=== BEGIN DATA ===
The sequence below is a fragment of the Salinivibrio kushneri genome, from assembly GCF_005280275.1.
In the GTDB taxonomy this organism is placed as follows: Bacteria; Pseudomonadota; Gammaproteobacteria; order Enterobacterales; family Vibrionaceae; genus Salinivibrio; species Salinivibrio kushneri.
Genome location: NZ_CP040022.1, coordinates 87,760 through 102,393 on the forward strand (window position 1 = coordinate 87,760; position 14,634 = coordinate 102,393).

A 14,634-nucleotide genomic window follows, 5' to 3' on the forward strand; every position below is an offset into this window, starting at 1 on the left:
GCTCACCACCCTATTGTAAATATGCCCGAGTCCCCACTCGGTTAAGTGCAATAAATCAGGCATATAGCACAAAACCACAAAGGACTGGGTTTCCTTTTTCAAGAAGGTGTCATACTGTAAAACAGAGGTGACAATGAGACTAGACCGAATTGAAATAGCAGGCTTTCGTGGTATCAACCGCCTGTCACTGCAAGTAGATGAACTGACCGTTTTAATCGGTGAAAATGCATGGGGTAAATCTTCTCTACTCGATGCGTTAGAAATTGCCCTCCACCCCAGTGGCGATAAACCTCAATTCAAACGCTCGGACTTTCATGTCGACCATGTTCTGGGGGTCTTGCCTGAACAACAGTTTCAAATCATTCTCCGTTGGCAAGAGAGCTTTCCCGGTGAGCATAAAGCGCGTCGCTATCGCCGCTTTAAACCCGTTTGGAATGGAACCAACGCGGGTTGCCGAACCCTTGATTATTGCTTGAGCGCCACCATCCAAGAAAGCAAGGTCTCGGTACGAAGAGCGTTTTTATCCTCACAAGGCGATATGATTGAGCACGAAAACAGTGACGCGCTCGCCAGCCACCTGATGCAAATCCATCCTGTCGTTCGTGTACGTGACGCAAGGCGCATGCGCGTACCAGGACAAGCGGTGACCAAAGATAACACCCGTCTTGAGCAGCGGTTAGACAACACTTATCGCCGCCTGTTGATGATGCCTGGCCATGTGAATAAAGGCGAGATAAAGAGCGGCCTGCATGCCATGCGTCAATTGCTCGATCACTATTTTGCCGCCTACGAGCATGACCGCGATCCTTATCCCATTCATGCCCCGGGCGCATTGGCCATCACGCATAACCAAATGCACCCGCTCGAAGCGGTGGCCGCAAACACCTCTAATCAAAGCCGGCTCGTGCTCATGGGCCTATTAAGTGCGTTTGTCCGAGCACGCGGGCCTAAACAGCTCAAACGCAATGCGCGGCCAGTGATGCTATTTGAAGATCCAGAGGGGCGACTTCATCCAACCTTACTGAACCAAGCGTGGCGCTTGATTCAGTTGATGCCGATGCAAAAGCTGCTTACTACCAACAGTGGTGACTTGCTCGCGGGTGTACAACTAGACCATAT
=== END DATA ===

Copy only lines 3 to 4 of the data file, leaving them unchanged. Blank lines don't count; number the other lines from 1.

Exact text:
Genome location: NZ_CP040022.1, coordinates 87,760 through 102,393 on the forward strand (window position 1 = coordinate 87,760; position 14,634 = coordinate 102,393).

A 14,634-nucleotide genomic window follows, 5' to 3' on the forward strand; every position below is an offset into this window, starting at 1 on the left: